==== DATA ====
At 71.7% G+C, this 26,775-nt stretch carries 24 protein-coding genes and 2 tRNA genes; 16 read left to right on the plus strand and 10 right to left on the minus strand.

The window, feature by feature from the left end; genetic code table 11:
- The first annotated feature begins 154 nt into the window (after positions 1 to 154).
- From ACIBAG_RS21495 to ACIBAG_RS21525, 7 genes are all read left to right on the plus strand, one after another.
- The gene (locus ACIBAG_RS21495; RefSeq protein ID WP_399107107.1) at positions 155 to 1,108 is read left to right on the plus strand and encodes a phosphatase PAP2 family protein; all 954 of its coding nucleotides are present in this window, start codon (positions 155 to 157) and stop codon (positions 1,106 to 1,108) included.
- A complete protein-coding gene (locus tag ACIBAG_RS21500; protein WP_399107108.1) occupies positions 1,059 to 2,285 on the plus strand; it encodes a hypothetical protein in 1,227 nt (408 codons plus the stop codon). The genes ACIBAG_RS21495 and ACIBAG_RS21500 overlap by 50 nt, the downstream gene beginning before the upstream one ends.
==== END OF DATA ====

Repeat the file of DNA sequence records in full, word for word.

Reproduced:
At 71.7% G+C, this 26,775-nt stretch carries 24 protein-coding genes and 2 tRNA genes; 16 read left to right on the plus strand and 10 right to left on the minus strand.

The window, feature by feature from the left end; genetic code table 11:
- The first annotated feature begins 154 nt into the window (after positions 1 to 154).
- From ACIBAG_RS21495 to ACIBAG_RS21525, 7 genes are all read left to right on the plus strand, one after another.
- The gene (locus ACIBAG_RS21495; RefSeq protein ID WP_399107107.1) at positions 155 to 1,108 is read left to right on the plus strand and encodes a phosphatase PAP2 family protein; all 954 of its coding nucleotides are present in this window, start codon (positions 155 to 157) and stop codon (positions 1,106 to 1,108) included.
- A complete protein-coding gene (locus tag ACIBAG_RS21500; protein WP_399107108.1) occupies positions 1,059 to 2,285 on the plus strand; it encodes a hypothetical protein in 1,227 nt (408 codons plus the stop codon). The genes ACIBAG_RS21495 and ACIBAG_RS21500 overlap by 50 nt, the downstream gene beginning before the upstream one ends.